I have to say Atomic Heart looks really good. This is especially the case when you start travelling the surface and are treated to some pretty impressive vistas. However, this is a game not without its rough edges.
The most noticeable one is how enemies seem to move in a stop motion fashion when approaching from a distance. This isn’t the case all of the time, but it is especially noticeable with the loader robots that need a shock to get them going. They look pretty dreadful. Also, little glitches become apparent from time to time. Whether it is getting stuck in scenery, the cursor not responding when reading a log or the game simply deciding to crash, there are a few kinks still to be ironed out. Hopefully, many of these issues will be patched before too long.
What I will say, however, is that the soundtrack to Atomic Heart is simply fantastic. The eclectic mix of metal, rave and even classical music is expertly blended by Mick Gordon. If you recognise the name, it’s because he was behind the music for DOOM and Wolfenstein, amongst other games. His pitch perfect use of music to accompany what’s happening on screen helps elevate the story to feel that little more impactful at key times.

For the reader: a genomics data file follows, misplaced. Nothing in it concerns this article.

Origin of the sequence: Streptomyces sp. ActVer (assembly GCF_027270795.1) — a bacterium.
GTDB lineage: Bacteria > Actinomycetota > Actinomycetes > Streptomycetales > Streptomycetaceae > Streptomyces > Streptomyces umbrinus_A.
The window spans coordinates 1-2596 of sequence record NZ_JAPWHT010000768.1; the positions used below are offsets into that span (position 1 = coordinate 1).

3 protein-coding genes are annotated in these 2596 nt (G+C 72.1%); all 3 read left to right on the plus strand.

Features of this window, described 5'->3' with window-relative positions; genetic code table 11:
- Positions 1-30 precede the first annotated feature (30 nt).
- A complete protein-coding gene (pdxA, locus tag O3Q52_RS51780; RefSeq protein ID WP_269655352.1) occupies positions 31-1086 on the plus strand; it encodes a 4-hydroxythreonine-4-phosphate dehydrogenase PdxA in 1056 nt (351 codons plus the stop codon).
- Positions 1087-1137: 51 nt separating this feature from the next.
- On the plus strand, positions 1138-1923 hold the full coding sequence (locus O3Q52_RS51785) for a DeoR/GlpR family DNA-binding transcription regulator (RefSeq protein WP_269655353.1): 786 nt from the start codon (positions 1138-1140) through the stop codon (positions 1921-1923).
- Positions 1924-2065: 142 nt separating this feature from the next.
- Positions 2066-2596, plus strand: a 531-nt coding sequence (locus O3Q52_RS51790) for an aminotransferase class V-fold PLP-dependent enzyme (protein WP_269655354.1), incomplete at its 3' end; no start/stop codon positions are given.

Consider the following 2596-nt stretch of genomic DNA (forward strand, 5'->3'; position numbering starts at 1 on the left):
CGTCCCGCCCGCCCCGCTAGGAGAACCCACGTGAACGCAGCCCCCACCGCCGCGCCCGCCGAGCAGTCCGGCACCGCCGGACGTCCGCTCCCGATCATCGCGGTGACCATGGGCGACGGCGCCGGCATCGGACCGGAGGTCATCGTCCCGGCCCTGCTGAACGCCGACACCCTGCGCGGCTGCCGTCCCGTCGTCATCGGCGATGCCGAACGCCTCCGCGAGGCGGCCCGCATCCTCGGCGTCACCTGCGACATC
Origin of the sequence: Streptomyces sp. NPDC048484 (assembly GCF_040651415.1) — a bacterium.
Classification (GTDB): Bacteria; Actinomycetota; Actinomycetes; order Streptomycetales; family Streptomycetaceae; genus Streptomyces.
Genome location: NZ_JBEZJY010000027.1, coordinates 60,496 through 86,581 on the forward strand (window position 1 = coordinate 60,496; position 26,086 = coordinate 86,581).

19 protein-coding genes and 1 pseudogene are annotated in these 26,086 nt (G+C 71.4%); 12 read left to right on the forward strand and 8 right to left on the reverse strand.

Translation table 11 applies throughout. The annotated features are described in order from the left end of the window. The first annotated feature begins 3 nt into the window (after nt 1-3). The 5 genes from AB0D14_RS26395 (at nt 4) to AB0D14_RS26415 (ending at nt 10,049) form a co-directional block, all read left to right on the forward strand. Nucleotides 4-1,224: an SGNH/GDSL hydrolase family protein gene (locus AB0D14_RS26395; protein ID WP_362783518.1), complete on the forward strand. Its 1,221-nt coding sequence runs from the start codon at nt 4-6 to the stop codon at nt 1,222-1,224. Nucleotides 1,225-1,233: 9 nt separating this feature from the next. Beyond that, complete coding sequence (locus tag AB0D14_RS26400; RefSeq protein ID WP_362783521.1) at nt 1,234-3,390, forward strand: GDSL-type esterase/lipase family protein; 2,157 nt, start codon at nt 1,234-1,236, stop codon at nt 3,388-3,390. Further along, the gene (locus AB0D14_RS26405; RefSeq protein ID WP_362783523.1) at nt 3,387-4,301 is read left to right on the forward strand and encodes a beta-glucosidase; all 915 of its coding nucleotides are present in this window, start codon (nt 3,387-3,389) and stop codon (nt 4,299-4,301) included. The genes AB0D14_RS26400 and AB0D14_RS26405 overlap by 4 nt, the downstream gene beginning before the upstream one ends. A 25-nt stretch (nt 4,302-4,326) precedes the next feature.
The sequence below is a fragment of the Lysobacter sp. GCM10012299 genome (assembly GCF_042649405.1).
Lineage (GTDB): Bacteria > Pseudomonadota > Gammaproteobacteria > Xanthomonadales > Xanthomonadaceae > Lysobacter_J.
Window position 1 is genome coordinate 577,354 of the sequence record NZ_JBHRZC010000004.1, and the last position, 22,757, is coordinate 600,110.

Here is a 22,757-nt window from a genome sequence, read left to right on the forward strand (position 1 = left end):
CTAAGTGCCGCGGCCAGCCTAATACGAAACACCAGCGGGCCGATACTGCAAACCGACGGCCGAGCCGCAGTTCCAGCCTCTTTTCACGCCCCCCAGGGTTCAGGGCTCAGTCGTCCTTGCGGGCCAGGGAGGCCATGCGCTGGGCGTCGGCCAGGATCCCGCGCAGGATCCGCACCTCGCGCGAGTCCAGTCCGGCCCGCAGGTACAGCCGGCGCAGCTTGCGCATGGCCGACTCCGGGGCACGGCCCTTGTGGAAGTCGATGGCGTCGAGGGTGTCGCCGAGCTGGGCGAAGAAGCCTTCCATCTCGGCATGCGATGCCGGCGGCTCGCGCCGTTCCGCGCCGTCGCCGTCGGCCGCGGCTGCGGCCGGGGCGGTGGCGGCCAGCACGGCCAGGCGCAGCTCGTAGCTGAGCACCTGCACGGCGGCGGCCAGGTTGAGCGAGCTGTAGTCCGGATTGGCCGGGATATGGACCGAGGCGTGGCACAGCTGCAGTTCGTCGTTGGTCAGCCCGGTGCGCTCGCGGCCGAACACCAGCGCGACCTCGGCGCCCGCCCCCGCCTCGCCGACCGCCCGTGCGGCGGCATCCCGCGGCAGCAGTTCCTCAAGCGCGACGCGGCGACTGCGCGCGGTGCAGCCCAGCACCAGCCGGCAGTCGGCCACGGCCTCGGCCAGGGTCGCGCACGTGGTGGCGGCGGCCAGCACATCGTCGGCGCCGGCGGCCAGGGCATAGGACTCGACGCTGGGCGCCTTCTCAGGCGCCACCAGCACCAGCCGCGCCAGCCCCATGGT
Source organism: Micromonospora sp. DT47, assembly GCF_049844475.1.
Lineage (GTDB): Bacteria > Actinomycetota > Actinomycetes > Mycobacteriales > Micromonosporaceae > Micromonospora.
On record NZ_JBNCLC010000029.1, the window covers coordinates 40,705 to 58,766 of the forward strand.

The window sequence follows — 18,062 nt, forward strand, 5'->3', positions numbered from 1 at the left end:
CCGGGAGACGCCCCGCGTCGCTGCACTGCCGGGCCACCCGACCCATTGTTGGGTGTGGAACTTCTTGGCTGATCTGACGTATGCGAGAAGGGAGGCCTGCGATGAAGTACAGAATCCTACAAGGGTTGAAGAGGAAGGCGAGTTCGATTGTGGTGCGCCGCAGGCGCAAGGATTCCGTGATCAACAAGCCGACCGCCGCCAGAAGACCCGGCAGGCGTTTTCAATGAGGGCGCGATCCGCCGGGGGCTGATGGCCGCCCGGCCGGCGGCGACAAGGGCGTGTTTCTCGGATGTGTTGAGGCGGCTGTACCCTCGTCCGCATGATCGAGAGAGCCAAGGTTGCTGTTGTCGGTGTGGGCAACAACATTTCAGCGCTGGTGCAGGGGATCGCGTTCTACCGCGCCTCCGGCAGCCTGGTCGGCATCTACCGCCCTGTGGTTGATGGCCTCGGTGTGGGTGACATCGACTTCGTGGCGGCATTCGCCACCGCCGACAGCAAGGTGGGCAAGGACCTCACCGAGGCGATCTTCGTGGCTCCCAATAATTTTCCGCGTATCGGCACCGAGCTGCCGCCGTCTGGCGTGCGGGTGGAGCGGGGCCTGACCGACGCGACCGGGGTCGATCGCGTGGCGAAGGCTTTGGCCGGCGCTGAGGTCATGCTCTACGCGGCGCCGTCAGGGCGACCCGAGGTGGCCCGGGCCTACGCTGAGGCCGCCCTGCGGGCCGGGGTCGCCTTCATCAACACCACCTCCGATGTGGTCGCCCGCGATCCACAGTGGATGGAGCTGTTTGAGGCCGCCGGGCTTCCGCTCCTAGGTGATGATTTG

There’s upwards of thirty-five hours of gameplay on offer in Atomic Heart (if you go after all the optional stuff) which is a pretty decent offering for a game of this ilk. Atomic Heart does a pretty good job of keeping you interested, throwing a curveball or changing up things just a little when the action may be in danger of turning stale.
As is the nature of the world, you’ll be constantly asking yourself who the real monsters are. This is a dark tale with plenty of layers which need peeling back one by one, as you try to uncover the truth behind Atomic Heart.
Atomic Heart may not feel wholly original, but you can’t deny the craftsmanship that has gone into building an immersive, vibrant world. It may be a familiar tale of tech gone wrong, but there’s enough creative flair here to justify treading the path once again.
Atomic Heart is on the Xbox Store